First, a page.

Welsh Rugby Union: Chair Ieuan Evans launches external taskforce review with Steve Phillips to stay

Welsh Rugby Union chair Ieuan Evans says he will set up an external task force to examine accusations of sexism, racism and misogyny within the governing body.

Evans apologized for the harrowing and distressing allegations.

A WRU board meeting will be called imminently.

An extraordinary general meeting (EGM) had already been called for 2023 to attempt to modernize the governance of the union.

Two former employees have complained of a “toxic culture” at the WRU, while another former employee said he heard a racist term used in a work meeting.

Chief executive Phillips said he still believes he is the man to lead the organization although there have been calls from politicians for him to leave.

Speaking at a news conference on Wednesday, chair Evans eventually backed Phillips’ position and insisted it was a collective effort.

“I have total confidence that we will get this right,” said Evans.

“That includes Steve. He is the chief executive of the Welsh Rugby Union. We will get this right.

“We are all ultimately accountable. This is not about individuals now, this is about a collective. We need to embrace the challenge together.”

On Tuesday Phillips, who took over as chief executive in 2020, apologized for incidents between 2017 and 2019 when he admitted people felt they could not come forward to express their concerns.

Evans was asked how culpable the current regime is.

“We take responsibility for what’s happening now,” added Evans.

“I’m concerned about what’s happening now and the future.

“I’m not here to talk about the details and what’s happened in the past. I need to ensure the people who need reassurance and confidence that rugby in Wales is where it needs to be.

“They want to engage with the Welsh Rugby Union, they want to engage with the sport, they want to join the clubs the length and breadth of this country.

“That’s what I’m focused on now, and that’s what I’m driving for. Mine and our responsibility is to make sure those changes happen.”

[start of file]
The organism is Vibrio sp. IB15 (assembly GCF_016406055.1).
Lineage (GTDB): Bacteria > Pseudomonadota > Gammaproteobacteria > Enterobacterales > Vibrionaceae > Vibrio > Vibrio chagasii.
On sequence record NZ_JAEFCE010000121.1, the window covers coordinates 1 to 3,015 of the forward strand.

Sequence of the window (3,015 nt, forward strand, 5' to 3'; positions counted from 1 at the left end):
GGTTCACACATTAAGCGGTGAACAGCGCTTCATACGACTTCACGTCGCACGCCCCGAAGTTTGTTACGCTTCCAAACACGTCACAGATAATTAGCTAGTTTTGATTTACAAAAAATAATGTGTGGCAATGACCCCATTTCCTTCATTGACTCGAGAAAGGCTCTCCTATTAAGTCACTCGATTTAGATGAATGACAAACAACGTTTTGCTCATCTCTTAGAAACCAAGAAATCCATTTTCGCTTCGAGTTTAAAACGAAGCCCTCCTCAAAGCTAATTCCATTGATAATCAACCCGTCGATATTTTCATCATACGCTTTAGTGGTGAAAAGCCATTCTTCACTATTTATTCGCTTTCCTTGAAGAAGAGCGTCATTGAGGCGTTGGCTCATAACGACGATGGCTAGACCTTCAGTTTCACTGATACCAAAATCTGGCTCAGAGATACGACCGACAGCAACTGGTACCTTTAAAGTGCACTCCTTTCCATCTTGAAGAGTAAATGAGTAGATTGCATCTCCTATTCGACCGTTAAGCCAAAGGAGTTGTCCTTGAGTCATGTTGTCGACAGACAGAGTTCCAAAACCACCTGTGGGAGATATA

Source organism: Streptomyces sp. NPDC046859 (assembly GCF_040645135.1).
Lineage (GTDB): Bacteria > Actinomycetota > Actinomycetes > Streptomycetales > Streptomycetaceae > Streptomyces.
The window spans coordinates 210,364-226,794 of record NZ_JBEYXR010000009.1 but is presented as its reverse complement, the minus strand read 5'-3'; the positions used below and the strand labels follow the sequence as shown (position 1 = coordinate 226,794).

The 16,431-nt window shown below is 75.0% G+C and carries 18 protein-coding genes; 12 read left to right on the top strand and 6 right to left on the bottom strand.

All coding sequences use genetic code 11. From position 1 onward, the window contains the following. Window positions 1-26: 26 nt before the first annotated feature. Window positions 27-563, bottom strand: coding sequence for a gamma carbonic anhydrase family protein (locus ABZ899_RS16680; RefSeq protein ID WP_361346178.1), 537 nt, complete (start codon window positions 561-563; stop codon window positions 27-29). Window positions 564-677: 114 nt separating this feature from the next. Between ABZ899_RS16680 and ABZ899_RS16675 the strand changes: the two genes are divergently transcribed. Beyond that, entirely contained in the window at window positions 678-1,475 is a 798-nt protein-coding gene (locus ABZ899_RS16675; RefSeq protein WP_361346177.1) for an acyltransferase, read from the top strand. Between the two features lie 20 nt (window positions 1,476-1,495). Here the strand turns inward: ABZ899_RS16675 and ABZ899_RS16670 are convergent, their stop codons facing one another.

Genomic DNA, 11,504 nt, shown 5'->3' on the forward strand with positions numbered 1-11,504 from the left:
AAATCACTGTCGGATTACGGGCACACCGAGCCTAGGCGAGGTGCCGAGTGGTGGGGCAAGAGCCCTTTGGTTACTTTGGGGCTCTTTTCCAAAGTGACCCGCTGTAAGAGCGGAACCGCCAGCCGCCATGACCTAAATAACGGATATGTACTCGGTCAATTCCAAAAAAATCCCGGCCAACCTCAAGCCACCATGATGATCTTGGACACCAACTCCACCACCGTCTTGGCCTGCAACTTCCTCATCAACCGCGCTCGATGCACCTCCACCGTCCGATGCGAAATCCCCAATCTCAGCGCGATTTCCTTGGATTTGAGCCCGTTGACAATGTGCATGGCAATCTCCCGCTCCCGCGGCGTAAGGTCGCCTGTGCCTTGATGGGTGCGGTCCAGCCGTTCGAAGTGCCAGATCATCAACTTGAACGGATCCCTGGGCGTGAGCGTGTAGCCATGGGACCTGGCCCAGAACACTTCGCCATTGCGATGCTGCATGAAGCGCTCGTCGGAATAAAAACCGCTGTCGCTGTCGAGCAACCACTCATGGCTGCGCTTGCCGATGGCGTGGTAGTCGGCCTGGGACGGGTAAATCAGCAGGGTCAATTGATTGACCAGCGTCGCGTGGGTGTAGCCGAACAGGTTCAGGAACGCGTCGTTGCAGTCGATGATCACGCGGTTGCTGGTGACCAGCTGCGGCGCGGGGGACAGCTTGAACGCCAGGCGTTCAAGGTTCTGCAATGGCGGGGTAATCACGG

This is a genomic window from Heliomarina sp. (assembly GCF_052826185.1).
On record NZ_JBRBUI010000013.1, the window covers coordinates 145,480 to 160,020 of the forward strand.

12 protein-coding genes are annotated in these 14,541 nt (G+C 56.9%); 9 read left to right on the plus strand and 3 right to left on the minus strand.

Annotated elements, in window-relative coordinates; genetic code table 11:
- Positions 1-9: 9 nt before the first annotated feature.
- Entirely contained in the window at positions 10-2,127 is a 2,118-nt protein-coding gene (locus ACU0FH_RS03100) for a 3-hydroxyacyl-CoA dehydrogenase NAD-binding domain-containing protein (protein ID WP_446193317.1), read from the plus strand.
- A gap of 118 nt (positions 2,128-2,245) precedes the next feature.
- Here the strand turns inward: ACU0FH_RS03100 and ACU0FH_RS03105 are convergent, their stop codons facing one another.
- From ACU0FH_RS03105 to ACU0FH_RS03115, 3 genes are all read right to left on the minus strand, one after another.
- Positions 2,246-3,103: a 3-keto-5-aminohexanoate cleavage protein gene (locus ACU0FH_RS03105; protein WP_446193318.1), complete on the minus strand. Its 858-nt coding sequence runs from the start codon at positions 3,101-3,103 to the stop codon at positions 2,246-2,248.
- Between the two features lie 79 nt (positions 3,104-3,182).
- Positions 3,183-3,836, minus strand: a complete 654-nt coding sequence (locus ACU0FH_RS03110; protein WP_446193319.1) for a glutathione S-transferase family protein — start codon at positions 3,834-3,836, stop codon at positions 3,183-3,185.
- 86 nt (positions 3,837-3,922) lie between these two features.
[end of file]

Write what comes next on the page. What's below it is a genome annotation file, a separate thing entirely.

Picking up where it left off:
Steve Phillips and Ieuan Evans at the unveiling of Warren Gatland as Wales head coach last month
Steve Phillips (left) and Ieuan Evans (right) at the unveiling of Warren Gatland (centre) as Wales head coach last month

Labor MP and ex-Wales international Tonia Antoniazzi and former prime minister Carwyn Jones have called for a Senedd inquiry, which Phillips said they would co-operate with.

The WRU has hbeen branded institutionally misogynistic by equalities minister Jane Hutt.

Evans says the WRU will be externally assessed as he sets up a task force.

“My ambition here and what I am to do with my mandate as chair is to bring in external expertise and establish a task force to ensure they review everything,” added Evans.

“To ensure we establish and develop the right culture to ensure that it’s that welcoming institution we truly believe it’s capable of being.

“It is early to get the detail and scope attached to it, and we will do that, but we require external expertise.

“This can’t be an internal review, this has to be external with that genuine expertise we need from other organizations. Other organizations, sports, entities, might have gone through similar experiences.

“I don’t have all the answers here, I need to reach out to others to help in that endeavour. It’s my responsibility as chair that happens.

“We will sort this out with a huge amount of help externally. We all have a responsibility. I bear responsibility as chair of the Welsh Rugby Union which has been such an integral part of my life, to ensure the culture is right and provide the outlet and enjoyment.”